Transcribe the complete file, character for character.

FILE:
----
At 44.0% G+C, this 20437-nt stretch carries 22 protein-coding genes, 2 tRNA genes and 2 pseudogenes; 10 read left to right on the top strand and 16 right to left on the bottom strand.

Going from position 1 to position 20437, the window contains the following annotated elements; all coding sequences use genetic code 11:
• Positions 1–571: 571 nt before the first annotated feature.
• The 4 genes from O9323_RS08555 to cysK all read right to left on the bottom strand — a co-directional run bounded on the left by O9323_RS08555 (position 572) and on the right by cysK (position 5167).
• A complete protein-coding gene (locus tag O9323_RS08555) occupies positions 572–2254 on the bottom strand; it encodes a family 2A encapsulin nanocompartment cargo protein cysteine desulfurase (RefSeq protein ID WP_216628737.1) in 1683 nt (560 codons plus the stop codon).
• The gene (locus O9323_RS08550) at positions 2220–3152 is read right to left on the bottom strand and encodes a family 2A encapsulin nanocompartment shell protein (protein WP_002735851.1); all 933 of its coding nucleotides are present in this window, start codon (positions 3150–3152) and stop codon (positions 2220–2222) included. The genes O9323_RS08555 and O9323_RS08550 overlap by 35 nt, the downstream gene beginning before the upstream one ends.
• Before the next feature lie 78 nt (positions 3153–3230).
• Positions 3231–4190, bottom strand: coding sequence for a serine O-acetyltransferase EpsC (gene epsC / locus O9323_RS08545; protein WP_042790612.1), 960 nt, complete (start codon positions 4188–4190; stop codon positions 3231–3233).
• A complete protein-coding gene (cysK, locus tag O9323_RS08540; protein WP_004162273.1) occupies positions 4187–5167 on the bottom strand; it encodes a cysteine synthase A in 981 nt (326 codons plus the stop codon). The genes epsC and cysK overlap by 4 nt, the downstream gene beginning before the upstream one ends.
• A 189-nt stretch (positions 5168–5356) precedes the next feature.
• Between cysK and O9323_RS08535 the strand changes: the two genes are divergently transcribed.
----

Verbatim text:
At 44.0% G+C, this 20437-nt stretch carries 22 protein-coding genes, 2 tRNA genes and 2 pseudogenes; 10 read left to right on the top strand and 16 right to left on the bottom strand.

Going from position 1 to position 20437, the window contains the following annotated elements; all coding sequences use genetic code 11:
• Positions 1–571: 571 nt before the first annotated feature.
• The 4 genes from O9323_RS08555 to cysK all read right to left on the bottom strand — a co-directional run bounded on the left by O9323_RS08555 (position 572) and on the right by cysK (position 5167).
• A complete protein-coding gene (locus tag O9323_RS08555) occupies positions 572–2254 on the bottom strand; it encodes a family 2A encapsulin nanocompartment cargo protein cysteine desulfurase (RefSeq protein ID WP_216628737.1) in 1683 nt (560 codons plus the stop codon).
• The gene (locus O9323_RS08550) at positions 2220–3152 is read right to left on the bottom strand and encodes a family 2A encapsulin nanocompartment shell protein (protein WP_002735851.1); all 933 of its coding nucleotides are present in this window, start codon (positions 3150–3152) and stop codon (positions 2220–2222) included. The genes O9323_RS08555 and O9323_RS08550 overlap by 35 nt, the downstream gene beginning before the upstream one ends.
• Before the next feature lie 78 nt (positions 3153–3230).
• Positions 3231–4190, bottom strand: coding sequence for a serine O-acetyltransferase EpsC (gene epsC / locus O9323_RS08545; protein WP_042790612.1), 960 nt, complete (start codon positions 4188–4190; stop codon positions 3231–3233).
• A complete protein-coding gene (cysK, locus tag O9323_RS08540; protein WP_004162273.1) occupies positions 4187–5167 on the bottom strand; it encodes a cysteine synthase A in 981 nt (326 codons plus the stop codon). The genes epsC and cysK overlap by 4 nt, the downstream gene beginning before the upstream one ends.
• A 189-nt stretch (positions 5168–5356) precedes the next feature.
• Between cysK and O9323_RS08535 the strand changes: the two genes are divergently transcribed.